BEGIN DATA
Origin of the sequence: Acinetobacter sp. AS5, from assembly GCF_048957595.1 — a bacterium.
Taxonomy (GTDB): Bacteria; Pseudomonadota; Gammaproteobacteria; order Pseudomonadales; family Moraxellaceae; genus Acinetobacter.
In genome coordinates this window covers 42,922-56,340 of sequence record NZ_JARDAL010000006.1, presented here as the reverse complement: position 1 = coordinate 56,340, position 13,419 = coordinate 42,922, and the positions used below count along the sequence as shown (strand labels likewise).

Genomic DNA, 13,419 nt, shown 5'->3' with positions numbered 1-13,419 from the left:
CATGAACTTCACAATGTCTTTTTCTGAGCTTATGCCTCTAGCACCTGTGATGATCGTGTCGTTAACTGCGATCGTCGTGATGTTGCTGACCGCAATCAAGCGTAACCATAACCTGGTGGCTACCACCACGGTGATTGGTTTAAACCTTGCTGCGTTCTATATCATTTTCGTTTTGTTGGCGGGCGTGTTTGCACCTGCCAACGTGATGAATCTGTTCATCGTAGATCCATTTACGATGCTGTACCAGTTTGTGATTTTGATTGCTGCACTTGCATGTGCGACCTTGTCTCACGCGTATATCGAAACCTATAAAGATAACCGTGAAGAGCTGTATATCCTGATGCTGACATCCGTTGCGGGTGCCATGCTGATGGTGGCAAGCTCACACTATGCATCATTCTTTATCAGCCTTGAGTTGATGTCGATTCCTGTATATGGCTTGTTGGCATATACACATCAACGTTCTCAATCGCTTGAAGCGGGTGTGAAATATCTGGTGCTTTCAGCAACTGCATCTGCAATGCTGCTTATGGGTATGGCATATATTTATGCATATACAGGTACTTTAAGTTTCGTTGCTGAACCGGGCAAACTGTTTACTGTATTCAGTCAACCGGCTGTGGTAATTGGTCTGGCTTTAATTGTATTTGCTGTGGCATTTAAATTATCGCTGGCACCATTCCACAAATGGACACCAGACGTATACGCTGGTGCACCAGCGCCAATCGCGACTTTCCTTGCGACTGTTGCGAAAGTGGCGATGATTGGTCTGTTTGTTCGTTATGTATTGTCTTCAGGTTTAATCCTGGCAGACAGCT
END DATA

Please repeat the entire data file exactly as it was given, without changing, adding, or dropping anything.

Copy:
Origin of the sequence: Acinetobacter sp. AS5, from assembly GCF_048957595.1 — a bacterium.
Taxonomy (GTDB): Bacteria; Pseudomonadota; Gammaproteobacteria; order Pseudomonadales; family Moraxellaceae; genus Acinetobacter.
In genome coordinates this window covers 42,922-56,340 of sequence record NZ_JARDAL010000006.1, presented here as the reverse complement: position 1 = coordinate 56,340, position 13,419 = coordinate 42,922, and the positions used below count along the sequence as shown (strand labels likewise).

Genomic DNA, 13,419 nt, shown 5'->3' with positions numbered 1-13,419 from the left:
CATGAACTTCACAATGTCTTTTTCTGAGCTTATGCCTCTAGCACCTGTGATGATCGTGTCGTTAACTGCGATCGTCGTGATGTTGCTGACCGCAATCAAGCGTAACCATAACCTGGTGGCTACCACCACGGTGATTGGTTTAAACCTTGCTGCGTTCTATATCATTTTCGTTTTGTTGGCGGGCGTGTTTGCACCTGCCAACGTGATGAATCTGTTCATCGTAGATCCATTTACGATGCTGTACCAGTTTGTGATTTTGATTGCTGCACTTGCATGTGCGACCTTGTCTCACGCGTATATCGAAACCTATAAAGATAACCGTGAAGAGCTGTATATCCTGATGCTGACATCCGTTGCGGGTGCCATGCTGATGGTGGCAAGCTCACACTATGCATCATTCTTTATCAGCCTTGAGTTGATGTCGATTCCTGTATATGGCTTGTTGGCATATACACATCAACGTTCTCAATCGCTTGAAGCGGGTGTGAAATATCTGGTGCTTTCAGCAACTGCATCTGCAATGCTGCTTATGGGTATGGCATATATTTATGCATATACAGGTACTTTAAGTTTCGTTGCTGAACCGGGCAAACTGTTTACTGTATTCAGTCAACCGGCTGTGGTAATTGGTCTGGCTTTAATTGTATTTGCTGTGGCATTTAAATTATCGCTGGCACCATTCCACAAATGGACACCAGACGTATACGCTGGTGCACCAGCGCCAATCGCGACTTTCCTTGCGACTGTTGCGAAAGTGGCGATGATTGGTCTGTTTGTTCGTTATGTATTGTCTTCAGGTTTAATCCTGGCAGACAGCT